scientific and technical be considered before such
information may be classified;
* The automatic declassification of information after 20
years, unless the head of the original classifying agency,
in the exercise of his or her non-delegable authority,
determines in writing that the material requires continued
classification for a specified period of time; and
* The establishment of an independent oversight commission
to monitor the operation of the security classification
The task force is scheduled to submit a draft revision of the
Executive Order to President Clinton on November 30.
The full text of the CPSR statement can be obtained via ftp, wais
and gopher from cpsr.org, under the filename
CPSR is a national organization of professionals in the computing
field. Membership is open to the public. For more information on
CPSR, contact .
Date: Thu, 15 Jul 1993 11:09:05 -0700
From: "James I. Davis"
Subject: File 2--CPSR/Berkeley Meeting on access to govt info
Computer Professionals for Social Responsibility
Sunday, July 25, 1993
BMUG Office: 2055 Center Street
2:00 - 4:00 p.m.
The Federal government produces information in nearly all areas
of interest. It not only provides information about its own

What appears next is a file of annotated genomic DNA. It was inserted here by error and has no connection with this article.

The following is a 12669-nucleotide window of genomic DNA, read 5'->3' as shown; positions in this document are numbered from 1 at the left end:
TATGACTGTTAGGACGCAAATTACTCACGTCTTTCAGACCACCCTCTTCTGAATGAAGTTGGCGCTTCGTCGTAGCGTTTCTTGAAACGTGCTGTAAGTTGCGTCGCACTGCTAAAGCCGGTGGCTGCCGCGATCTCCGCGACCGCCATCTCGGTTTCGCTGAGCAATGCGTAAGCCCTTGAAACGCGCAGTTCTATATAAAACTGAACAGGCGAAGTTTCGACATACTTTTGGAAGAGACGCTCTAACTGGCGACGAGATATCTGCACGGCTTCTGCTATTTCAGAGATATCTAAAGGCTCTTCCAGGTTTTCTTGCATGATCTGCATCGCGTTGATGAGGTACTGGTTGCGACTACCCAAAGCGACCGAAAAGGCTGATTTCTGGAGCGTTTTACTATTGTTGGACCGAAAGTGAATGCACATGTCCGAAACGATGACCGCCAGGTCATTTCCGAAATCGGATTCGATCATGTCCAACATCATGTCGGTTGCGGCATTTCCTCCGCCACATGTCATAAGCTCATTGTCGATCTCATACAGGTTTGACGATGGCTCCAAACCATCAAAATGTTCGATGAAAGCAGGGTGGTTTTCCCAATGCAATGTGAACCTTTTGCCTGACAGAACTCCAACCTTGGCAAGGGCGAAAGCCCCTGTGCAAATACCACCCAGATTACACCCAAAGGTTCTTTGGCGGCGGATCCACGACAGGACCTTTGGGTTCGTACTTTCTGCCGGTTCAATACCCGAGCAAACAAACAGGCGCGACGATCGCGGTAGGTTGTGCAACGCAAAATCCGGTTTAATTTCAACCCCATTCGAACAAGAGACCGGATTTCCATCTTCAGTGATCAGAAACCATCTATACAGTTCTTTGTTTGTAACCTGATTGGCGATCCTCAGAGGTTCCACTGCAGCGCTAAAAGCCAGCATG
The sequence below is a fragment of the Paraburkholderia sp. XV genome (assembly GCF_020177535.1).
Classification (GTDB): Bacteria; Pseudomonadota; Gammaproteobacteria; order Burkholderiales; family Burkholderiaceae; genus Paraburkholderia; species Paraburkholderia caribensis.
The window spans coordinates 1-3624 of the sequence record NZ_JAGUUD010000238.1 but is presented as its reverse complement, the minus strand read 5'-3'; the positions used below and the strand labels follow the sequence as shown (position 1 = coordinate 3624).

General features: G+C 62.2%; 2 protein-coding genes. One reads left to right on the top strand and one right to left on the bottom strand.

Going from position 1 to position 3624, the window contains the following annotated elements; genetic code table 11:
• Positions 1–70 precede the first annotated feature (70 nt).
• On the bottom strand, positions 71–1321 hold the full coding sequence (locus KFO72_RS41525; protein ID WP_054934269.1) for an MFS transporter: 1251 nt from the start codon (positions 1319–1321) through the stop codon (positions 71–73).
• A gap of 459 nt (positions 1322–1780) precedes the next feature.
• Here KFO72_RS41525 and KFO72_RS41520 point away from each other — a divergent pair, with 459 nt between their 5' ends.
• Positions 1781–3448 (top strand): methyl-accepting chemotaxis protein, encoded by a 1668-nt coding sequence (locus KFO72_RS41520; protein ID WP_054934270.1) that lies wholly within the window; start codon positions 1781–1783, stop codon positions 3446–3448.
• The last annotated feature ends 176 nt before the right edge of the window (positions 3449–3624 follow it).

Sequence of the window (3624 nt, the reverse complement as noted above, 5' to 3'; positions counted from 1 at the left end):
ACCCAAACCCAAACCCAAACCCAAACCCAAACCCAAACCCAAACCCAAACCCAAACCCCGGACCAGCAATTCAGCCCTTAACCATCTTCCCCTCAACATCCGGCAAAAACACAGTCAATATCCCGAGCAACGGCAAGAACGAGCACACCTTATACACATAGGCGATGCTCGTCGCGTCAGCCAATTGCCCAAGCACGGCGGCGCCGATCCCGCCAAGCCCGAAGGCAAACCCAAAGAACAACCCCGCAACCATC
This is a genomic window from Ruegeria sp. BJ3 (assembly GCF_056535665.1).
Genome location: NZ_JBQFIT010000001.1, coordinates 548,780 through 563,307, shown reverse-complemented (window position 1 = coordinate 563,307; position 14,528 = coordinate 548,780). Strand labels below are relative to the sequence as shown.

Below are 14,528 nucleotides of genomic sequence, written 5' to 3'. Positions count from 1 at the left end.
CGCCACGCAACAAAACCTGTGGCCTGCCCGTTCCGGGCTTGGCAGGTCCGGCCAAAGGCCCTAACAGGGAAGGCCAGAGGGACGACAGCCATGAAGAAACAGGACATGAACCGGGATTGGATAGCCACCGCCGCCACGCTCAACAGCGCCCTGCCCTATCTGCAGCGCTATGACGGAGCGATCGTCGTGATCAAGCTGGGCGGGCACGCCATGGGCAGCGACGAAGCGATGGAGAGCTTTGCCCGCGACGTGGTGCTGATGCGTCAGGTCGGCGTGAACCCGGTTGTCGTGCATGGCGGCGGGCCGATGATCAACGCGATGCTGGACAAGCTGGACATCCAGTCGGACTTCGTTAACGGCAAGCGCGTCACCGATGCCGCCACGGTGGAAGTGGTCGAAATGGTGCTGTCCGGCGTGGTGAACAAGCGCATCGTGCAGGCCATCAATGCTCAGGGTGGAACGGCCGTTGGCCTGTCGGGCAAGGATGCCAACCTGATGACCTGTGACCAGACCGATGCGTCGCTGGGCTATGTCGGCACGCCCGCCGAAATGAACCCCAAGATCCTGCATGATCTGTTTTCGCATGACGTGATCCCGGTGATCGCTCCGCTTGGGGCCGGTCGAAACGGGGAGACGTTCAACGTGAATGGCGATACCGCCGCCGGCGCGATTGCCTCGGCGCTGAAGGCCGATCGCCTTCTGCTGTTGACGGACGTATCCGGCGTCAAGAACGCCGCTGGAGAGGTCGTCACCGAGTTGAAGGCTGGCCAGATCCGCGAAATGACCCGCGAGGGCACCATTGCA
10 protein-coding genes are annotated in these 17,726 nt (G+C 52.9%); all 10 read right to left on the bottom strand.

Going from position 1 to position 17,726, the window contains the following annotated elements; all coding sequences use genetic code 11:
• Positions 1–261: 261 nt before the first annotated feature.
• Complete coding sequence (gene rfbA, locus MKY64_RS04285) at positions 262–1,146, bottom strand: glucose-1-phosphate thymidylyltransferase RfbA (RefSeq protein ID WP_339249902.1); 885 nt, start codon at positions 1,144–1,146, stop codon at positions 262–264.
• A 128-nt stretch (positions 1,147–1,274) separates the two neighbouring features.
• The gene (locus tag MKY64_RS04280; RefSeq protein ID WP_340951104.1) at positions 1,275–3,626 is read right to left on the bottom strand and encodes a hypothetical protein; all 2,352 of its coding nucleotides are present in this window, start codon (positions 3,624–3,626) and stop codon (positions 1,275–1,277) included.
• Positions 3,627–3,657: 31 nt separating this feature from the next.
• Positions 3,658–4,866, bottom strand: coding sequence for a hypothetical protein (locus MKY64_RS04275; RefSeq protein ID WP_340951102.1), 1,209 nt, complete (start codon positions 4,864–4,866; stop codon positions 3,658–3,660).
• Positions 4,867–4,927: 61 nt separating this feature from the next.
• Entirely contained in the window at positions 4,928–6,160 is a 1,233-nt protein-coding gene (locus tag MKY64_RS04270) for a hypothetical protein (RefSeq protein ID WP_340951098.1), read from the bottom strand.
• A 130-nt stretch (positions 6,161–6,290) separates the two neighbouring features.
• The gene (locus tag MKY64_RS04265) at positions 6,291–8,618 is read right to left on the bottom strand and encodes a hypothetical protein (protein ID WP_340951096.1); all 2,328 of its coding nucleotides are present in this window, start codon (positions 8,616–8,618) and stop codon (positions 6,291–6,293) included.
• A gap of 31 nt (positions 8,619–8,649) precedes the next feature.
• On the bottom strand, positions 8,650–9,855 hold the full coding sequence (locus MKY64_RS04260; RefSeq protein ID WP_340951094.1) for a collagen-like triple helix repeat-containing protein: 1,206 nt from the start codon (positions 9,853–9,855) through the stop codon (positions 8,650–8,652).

activities (Congressional Record and the Federal Register) and about
the nation (census information), but also in areas of agriculture,
commerce, science and even the arts. Numerous laws have been
enacted that mandate public access to Federal information. But the
fact is that over the last decades, public access to Federal
information has been steadily decreasing.
Where is Federal information policy going in an electronic age
and under a new presidential administration? What is happening to
the concept of "free access" to government documents in a period of
economic retrenchment? These and other government information
issues will be discussed by Gary Peete, UCB Business/Economics
Librarian and former head of the Berkeley Government Documents
CPSR/Berkeley Chapter welcomes all interested persons to
join us for this presentation and open discussion of the issues.
Date: 08 Jul 93 08:24:17 EDT
From: Gordon Meyer <72307.1502@COMPUSERVE.COM>
Subject: File 3--CU in da Newz
Captain Zap and Information Week
The June 21, 1993 issue of Information Week magazine features a cover story
on "Hackers for Hire: Would You Trust a Convicted Criminal to Test Your
Network's Security?". Pictured on the cover is Ian "Captain Zap" Murphy,
president of IAM/Secure Data Systems. IAM/Secure is a firm that employs
people convicted of computer crimes to form so-called "tiger teams". Murphy
claims to have made over $500,000. a year from his services. Price
Waterhouse also offers what it calls "Data Security Penetration Studies"
although the firm does not employ any ex-hackers. It offers four levels of
services, ranging from using "demon dialers" to find dial-ins to acting as
a legitimate user trying to break security from the inside of the system.
The article includes comments from Dorothy Denning, Donn Parker, and Phrack
prosecutor Bill Cook. The latter warns that firms hiring hackers may
inadvertently hire someone who has been targeted by law enforcement.
Internal Hackers at Dillard's
The Dillard's department store chain reports that five employees of Norstan